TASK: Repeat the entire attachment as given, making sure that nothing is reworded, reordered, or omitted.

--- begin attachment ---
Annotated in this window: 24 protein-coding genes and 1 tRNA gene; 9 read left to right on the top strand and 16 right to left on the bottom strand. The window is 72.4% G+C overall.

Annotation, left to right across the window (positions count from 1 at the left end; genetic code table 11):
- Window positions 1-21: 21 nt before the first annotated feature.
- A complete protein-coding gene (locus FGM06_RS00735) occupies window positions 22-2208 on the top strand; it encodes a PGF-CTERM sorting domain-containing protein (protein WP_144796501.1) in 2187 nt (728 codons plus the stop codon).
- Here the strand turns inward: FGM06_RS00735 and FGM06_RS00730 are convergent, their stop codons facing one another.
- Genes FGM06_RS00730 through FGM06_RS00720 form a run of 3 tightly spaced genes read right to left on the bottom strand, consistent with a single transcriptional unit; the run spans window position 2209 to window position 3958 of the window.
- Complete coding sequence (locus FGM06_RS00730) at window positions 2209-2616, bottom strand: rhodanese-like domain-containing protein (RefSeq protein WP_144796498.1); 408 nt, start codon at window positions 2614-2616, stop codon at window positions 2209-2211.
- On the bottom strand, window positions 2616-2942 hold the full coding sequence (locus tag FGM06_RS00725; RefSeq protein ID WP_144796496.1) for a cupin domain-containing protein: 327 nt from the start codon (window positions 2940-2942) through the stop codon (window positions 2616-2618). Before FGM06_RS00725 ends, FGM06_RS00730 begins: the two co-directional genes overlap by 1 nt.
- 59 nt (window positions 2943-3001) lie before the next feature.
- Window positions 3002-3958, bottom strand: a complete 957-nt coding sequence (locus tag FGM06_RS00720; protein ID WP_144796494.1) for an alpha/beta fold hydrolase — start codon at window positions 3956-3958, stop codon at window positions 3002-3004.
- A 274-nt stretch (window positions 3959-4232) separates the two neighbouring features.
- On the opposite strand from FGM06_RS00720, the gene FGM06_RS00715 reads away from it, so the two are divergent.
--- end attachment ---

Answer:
Annotated in this window: 24 protein-coding genes and 1 tRNA gene; 9 read left to right on the top strand and 16 right to left on the bottom strand. The window is 72.4% G+C overall.

Annotation, left to right across the window (positions count from 1 at the left end; genetic code table 11):
- Window positions 1-21: 21 nt before the first annotated feature.
- A complete protein-coding gene (locus FGM06_RS00735) occupies window positions 22-2208 on the top strand; it encodes a PGF-CTERM sorting domain-containing protein (protein WP_144796501.1) in 2187 nt (728 codons plus the stop codon).
- Here the strand turns inward: FGM06_RS00735 and FGM06_RS00730 are convergent, their stop codons facing one another.
- Genes FGM06_RS00730 through FGM06_RS00720 form a run of 3 tightly spaced genes read right to left on the bottom strand, consistent with a single transcriptional unit; the run spans window position 2209 to window position 3958 of the window.
- Complete coding sequence (locus FGM06_RS00730) at window positions 2209-2616, bottom strand: rhodanese-like domain-containing protein (RefSeq protein WP_144796498.1); 408 nt, start codon at window positions 2614-2616, stop codon at window positions 2209-2211.
- On the bottom strand, window positions 2616-2942 hold the full coding sequence (locus tag FGM06_RS00725; RefSeq protein ID WP_144796496.1) for a cupin domain-containing protein: 327 nt from the start codon (window positions 2940-2942) through the stop codon (window positions 2616-2618). Before FGM06_RS00725 ends, FGM06_RS00730 begins: the two co-directional genes overlap by 1 nt.
- 59 nt (window positions 2943-3001) lie before the next feature.
- Window positions 3002-3958, bottom strand: a complete 957-nt coding sequence (locus tag FGM06_RS00720; protein ID WP_144796494.1) for an alpha/beta fold hydrolase — start codon at window positions 3956-3958, stop codon at window positions 3002-3004.
- A 274-nt stretch (window positions 3959-4232) separates the two neighbouring features.
- On the opposite strand from FGM06_RS00720, the gene FGM06_RS00715 reads away from it, so the two are divergent.